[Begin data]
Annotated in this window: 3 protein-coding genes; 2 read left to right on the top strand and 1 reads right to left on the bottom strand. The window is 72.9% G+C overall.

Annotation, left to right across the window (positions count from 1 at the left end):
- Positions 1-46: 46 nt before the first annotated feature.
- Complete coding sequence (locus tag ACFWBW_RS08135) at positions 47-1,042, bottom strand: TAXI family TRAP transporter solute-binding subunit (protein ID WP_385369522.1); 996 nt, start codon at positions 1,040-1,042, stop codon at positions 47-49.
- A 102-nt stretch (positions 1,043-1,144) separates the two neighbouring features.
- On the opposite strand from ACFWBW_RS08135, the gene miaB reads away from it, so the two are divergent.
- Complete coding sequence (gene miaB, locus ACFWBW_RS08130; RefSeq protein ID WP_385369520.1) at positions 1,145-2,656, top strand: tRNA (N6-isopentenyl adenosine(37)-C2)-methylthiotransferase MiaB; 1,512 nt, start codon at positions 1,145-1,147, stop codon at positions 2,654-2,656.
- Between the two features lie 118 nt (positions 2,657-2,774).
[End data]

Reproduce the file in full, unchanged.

Annotated in this window: 3 protein-coding genes; 2 read left to right on the top strand and 1 reads right to left on the bottom strand. The window is 72.9% G+C overall.

Annotation, left to right across the window (positions count from 1 at the left end):
- Positions 1-46: 46 nt before the first annotated feature.
- Complete coding sequence (locus tag ACFWBW_RS08135) at positions 47-1,042, bottom strand: TAXI family TRAP transporter solute-binding subunit (protein ID WP_385369522.1); 996 nt, start codon at positions 1,040-1,042, stop codon at positions 47-49.
- A 102-nt stretch (positions 1,043-1,144) separates the two neighbouring features.
- On the opposite strand from ACFWBW_RS08135, the gene miaB reads away from it, so the two are divergent.
- Complete coding sequence (gene miaB, locus ACFWBW_RS08130; RefSeq protein ID WP_385369520.1) at positions 1,145-2,656, top strand: tRNA (N6-isopentenyl adenosine(37)-C2)-methylthiotransferase MiaB; 1,512 nt, start codon at positions 1,145-1,147, stop codon at positions 2,654-2,656.
- Between the two features lie 118 nt (positions 2,657-2,774).